Then followed a time which it were well not to speak about-for the credit of Canada. The bullies won the fight against Japanese labor, backed by certain political views (all highly edifying and "patriotic") and Na-Mura, still bandaged, one arm bruised, three ribs broken and his head "queer," set out, under the shelter of "The Nippon Contracting Company," to clear away the right-of-way for the Canadian Pacific Railway on Vancouver Island. This was work the bullies did not want to do. It was hard work, killing work, "good enough for Japs," so they were allowed to do it without being beaten. That night, before leaving his wife and babies, NaMura watched the bulb bursting into bloom. He said: "I will send for you when the blossom comes!" So that was the sign. The new world was very kind after all. He was to receive $1.75 per day for his labor, that and his passage paid. Why, seven cents a day would keep him alive and fat. A giant might grow rich on such a wage! With work found, now, the mother of the three brown babes might sing all day long; sing and watch the lily arrive at perfection.

Na-Mura went. His heart was big with a great happiness, his mind full of

a great hope. Perhaps there were no bullies in the new place! At home the lily was growing-ere it burst into full bloom he would have his wife and babes. Three months went by; the lily blossomed and died. Madam watched for the letter, so long coming, and she set the dead flower away where she might not see it and remember. Then one day she received a letter. It told her a check had been sent through the Nippon Company a month before. "Why," it asked, "had she not come to Na-Mura ?" No wonder the lily faded at once! In a pigeon-hole of the company's desk lay the time card of NaMura; it had been overlooked; she might have had it weeks ago had she known; but with thankful hands she received it, prostrating herself before the coarse-eyed paymaster, who said: "Get out; that's all now!"

So off they set, the three loved babes and the newly-hopeful wife of brokenboned Na-Mura. boned Na-Mura. They arrived at night by stage, and so changed, so altered, so starved of flesh was the father of the little flock that the babes screamed with fright when they saw his face. But Madam took him to her sore heart, saying: "We are together again; all is well!" She said this in her own language, but with sinking heart. Na-Mura was rather a hindrance than a help on the work of clearing the right-of-way. The foreman wanted to hear the stroke of the axe as well as see the felled timbers. By reason of his maimed arm, Na-Mura's stroke was weak and the swing of the axe slow; it was the stroke of a child, but he stuck to the work manfully. manfully. The Vancouver bullies had broken the bones of Na-Mura, but his spirit they failed to break. All because there were four mouths to feed now, and "the fear" came upon the man when his weeping wife whispered the tidings that another mouth to fill would come in time.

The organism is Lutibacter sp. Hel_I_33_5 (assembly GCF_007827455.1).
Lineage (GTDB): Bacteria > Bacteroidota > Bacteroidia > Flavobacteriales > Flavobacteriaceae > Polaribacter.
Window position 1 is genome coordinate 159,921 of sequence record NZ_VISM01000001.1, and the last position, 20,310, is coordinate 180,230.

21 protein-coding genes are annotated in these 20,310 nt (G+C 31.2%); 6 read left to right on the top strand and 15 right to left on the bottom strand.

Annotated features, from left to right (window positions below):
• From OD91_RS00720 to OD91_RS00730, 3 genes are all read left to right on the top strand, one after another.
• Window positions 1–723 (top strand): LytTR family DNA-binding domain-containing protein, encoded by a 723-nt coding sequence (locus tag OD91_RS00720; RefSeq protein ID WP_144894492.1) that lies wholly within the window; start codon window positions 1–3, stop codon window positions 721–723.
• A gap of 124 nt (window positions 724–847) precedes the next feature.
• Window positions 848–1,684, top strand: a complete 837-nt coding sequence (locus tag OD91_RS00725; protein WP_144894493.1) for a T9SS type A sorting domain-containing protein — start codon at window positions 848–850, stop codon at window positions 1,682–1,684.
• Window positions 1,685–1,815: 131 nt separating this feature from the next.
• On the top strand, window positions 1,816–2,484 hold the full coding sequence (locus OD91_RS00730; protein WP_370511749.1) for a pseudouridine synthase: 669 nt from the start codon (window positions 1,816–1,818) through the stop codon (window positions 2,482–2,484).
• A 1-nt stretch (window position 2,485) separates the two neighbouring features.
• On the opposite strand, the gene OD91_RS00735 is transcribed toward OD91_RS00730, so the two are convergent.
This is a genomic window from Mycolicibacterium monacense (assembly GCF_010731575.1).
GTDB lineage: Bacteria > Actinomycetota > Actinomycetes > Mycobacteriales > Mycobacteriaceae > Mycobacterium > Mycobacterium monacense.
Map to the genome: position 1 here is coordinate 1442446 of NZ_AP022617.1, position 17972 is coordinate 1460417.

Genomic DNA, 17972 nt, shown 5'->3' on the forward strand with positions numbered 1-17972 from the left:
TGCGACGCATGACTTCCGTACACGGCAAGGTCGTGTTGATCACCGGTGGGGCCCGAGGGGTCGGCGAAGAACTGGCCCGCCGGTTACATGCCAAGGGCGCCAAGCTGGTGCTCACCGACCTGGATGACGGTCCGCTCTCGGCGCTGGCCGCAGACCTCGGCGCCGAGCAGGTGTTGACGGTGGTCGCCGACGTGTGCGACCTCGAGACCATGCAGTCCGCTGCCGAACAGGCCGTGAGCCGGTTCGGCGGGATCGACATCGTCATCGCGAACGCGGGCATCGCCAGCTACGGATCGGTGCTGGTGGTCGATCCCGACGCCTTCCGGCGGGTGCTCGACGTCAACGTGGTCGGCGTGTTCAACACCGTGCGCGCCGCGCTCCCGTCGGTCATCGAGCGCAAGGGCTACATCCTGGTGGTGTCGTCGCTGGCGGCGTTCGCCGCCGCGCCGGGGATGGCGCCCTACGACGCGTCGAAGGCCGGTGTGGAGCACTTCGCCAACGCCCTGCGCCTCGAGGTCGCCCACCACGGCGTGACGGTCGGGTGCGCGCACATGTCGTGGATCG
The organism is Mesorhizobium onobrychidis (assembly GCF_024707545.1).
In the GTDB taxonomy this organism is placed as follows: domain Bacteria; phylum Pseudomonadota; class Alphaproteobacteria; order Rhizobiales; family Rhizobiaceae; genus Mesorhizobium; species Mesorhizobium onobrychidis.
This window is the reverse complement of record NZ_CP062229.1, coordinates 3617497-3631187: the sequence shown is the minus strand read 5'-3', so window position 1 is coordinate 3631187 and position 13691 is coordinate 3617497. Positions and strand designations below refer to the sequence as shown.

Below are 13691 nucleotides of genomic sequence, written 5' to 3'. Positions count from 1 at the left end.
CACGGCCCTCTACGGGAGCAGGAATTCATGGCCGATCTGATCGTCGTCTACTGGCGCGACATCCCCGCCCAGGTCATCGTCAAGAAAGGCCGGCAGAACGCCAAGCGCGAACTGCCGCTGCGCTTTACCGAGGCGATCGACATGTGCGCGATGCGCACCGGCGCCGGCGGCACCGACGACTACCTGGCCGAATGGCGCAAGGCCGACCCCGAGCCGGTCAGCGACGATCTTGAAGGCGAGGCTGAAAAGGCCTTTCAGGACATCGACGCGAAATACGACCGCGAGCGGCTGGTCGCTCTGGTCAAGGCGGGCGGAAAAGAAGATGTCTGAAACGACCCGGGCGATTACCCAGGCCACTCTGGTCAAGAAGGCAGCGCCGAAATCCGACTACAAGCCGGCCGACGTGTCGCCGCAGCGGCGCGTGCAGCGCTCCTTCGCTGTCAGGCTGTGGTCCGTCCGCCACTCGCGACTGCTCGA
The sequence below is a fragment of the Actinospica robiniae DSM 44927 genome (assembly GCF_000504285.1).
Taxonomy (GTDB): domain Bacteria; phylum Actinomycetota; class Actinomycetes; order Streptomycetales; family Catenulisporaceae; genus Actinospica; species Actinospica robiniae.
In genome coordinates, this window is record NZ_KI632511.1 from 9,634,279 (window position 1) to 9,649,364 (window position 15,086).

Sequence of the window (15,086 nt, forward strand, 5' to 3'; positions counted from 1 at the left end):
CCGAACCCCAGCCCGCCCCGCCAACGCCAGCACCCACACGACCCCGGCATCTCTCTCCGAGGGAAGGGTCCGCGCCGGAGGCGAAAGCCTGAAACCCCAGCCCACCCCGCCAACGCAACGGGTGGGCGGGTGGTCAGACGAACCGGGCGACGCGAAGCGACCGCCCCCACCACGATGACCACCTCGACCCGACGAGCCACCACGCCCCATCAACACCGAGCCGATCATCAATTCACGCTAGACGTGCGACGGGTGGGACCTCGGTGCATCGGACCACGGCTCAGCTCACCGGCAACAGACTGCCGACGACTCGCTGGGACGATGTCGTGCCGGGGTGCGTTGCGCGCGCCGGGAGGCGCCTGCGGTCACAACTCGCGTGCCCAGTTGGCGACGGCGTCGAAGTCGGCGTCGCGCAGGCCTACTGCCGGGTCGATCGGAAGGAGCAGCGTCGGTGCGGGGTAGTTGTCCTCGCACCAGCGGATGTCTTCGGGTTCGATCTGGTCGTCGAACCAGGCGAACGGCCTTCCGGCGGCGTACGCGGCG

Next morning poor Na-Mura went out to the forest determined to work like the others. He went at the first tree, a giant cedar, six feet across, and he made the chips fly merrily. This made the men stare it also made the woods ring with echoes. Na-Mura had the strength of two men in his heart now, for, down in the leaf-hung forest, within a tiny log

hut, sounded something sweeter than bird song: it was the brave-hearted little wife singing her native songs to the brown brood about her knee. She sang while she waited, sang while she worked, sang while she watched for the coming of the babe's father. He no longer frightened the babes by his wild eyes, his gaunt and sharpened features. Little Madam discovered he was starving that he might save for his little ones. His diet of rice boiled in water was changed now. He

had fried fish; aye, and berries picked in the wood day after day. It was little, brave-hearted Madam starved now that her lord might grow strong, and that they might save against "the time" coming. The fear hung like a cloud over the cabin, notwithstanding the song.

Then came a sad day. Na-Mura went out in the morning feeling a great strength of heart and limb. First was heard the sound of the axe; merrily the chips flew— then was heard another sound, the crash of a fallen tree-a giant of the forest lay prone, but beneath its interlacing and powerful branches lay poor Na-Mura, pinned to the earth and bleeding! He uttered no moan, but those who saw ran to him just in time to see his slant eyes look their last look upon a world which had been hard, too hard for one little brown man named Na-Mura. The fight for bread, the fight for his brown babes, the fight for wife and home, had been too much for one pair of maimed hands. He had them clenched over his brave heart when they picked him up-picked him up and bore him to the little cabin where, through the cedars, drifted the sweet homeland songs of far-away Japan. This was the last sound poor Na-Mura heard as his soul went out to the great Beyond. Little Madam didn't die. How could she? The babes needed some one to work for and to care for them. There was money to earn and food to get, for the whole world was now a fearsome forest, and the wolf, Hunger prowled every